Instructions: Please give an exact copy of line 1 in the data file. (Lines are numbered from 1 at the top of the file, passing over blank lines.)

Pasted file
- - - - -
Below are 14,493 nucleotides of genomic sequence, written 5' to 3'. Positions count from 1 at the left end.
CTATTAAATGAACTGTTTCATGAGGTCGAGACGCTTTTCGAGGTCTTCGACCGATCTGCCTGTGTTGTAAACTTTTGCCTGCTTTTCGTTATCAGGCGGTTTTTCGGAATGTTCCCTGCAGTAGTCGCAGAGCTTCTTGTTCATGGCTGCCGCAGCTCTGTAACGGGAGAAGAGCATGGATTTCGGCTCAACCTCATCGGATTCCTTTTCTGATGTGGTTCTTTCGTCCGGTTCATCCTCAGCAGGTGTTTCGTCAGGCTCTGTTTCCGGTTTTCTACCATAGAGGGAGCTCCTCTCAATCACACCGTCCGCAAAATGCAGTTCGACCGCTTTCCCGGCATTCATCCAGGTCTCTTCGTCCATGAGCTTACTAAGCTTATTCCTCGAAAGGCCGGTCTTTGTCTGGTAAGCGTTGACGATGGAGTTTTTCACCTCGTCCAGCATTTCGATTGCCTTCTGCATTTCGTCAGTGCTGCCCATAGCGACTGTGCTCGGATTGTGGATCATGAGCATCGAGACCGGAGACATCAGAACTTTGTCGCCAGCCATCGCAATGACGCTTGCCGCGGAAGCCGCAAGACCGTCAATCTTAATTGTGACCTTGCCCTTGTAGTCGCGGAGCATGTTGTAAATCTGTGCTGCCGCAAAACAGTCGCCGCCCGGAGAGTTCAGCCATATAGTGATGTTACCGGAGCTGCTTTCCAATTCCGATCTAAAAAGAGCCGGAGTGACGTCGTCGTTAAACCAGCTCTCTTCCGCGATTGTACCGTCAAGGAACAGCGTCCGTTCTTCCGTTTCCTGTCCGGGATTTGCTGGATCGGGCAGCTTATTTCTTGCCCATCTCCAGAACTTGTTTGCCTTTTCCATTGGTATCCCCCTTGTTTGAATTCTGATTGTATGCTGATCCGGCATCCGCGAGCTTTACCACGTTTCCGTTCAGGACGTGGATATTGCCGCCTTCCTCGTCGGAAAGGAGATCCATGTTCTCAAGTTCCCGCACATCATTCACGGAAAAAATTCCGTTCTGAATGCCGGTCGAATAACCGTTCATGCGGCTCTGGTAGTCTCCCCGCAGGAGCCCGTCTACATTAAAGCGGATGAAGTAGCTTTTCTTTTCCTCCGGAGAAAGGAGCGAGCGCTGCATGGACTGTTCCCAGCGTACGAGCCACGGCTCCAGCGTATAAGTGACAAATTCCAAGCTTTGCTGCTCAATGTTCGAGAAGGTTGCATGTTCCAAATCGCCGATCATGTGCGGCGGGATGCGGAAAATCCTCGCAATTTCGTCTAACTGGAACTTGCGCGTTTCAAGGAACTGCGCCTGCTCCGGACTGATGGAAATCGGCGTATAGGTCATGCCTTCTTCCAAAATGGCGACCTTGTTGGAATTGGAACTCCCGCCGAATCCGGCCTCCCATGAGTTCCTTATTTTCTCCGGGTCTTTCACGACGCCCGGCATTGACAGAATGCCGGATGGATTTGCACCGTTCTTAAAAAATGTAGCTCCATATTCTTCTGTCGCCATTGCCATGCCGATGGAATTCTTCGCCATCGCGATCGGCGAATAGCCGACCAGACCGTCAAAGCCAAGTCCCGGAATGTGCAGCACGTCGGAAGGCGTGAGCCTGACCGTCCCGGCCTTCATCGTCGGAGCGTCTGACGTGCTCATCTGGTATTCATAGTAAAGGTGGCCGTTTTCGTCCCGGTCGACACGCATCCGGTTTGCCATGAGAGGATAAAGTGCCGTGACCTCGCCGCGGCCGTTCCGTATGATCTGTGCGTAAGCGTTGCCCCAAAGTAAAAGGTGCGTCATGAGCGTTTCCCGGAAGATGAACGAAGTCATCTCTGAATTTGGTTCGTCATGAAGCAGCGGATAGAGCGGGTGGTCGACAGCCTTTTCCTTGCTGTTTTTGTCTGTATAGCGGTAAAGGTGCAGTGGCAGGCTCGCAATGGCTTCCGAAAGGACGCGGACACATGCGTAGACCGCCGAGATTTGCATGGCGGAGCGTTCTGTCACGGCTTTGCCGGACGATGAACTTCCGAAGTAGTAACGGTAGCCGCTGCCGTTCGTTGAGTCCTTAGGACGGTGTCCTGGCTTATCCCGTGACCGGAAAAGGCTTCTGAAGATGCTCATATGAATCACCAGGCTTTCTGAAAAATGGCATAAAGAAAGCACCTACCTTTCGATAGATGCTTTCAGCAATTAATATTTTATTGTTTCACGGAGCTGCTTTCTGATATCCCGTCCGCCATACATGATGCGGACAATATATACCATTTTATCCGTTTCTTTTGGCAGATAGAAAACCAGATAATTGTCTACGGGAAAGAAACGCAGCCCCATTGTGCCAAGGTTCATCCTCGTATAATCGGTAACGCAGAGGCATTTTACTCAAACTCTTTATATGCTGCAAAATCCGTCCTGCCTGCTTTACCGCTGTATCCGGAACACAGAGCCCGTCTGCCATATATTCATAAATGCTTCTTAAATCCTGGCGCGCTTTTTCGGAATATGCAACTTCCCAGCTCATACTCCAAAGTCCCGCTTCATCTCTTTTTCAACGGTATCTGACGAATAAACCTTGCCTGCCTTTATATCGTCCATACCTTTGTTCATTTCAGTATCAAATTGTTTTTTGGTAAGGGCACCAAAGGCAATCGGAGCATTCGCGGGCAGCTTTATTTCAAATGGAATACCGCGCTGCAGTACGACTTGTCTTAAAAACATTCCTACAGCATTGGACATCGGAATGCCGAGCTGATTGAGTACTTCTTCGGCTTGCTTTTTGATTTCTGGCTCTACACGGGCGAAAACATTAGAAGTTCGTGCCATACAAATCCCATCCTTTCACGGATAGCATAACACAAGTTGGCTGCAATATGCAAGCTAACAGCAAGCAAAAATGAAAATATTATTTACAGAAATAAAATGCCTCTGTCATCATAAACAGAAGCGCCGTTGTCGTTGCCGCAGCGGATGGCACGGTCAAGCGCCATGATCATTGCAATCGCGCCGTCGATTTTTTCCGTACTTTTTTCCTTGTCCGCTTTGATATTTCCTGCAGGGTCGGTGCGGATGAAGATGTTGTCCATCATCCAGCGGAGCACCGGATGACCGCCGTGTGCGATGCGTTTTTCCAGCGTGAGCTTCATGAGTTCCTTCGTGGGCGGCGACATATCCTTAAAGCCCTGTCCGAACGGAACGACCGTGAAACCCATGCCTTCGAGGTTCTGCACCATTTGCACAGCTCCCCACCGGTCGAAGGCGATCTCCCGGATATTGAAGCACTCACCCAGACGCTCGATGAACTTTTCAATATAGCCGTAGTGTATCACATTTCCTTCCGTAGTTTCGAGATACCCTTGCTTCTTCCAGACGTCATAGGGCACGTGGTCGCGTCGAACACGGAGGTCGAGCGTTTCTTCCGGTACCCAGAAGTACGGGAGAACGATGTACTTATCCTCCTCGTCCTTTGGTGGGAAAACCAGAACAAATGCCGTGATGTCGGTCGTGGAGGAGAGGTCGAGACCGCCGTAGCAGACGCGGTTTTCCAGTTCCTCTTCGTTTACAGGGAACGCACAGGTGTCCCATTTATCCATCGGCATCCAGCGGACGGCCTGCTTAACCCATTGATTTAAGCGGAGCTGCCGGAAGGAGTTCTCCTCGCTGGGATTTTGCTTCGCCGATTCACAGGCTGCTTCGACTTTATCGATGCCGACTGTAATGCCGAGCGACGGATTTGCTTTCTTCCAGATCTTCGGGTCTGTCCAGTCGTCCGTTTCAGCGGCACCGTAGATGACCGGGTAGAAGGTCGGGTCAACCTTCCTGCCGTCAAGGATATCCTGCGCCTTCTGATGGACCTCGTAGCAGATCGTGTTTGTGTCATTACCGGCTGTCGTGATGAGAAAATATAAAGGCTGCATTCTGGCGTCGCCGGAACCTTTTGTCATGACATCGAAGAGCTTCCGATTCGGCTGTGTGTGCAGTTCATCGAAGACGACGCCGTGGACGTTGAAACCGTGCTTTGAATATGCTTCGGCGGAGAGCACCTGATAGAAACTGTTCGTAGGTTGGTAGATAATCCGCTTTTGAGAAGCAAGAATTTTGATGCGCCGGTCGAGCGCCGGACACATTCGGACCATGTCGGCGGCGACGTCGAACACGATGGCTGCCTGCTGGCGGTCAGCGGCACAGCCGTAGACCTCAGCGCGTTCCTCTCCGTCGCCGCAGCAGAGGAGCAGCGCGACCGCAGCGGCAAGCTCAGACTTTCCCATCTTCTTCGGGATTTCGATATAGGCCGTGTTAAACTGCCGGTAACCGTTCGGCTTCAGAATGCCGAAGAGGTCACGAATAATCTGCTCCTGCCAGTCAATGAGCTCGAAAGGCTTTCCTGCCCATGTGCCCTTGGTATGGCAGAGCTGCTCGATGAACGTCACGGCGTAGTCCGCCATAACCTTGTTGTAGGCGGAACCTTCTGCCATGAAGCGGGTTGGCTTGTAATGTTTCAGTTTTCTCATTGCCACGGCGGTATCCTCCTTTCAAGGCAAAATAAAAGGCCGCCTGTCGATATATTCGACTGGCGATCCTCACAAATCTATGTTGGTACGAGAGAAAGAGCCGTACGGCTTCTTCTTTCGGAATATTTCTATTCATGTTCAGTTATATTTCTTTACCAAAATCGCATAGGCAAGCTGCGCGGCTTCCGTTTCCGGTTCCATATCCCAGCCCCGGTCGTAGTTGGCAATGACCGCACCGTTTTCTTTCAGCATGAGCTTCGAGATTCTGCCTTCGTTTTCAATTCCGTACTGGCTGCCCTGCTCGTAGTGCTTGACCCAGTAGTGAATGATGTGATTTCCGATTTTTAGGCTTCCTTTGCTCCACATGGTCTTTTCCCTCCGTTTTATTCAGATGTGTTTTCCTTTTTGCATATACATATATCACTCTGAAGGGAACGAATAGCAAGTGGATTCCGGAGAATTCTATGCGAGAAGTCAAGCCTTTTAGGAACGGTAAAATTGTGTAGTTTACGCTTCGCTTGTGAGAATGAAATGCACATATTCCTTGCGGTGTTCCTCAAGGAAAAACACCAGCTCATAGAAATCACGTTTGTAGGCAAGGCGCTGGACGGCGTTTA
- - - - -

Below are 14,493 nucleotides of genomic sequence, written 5' to 3'. Positions count from 1 at the left end.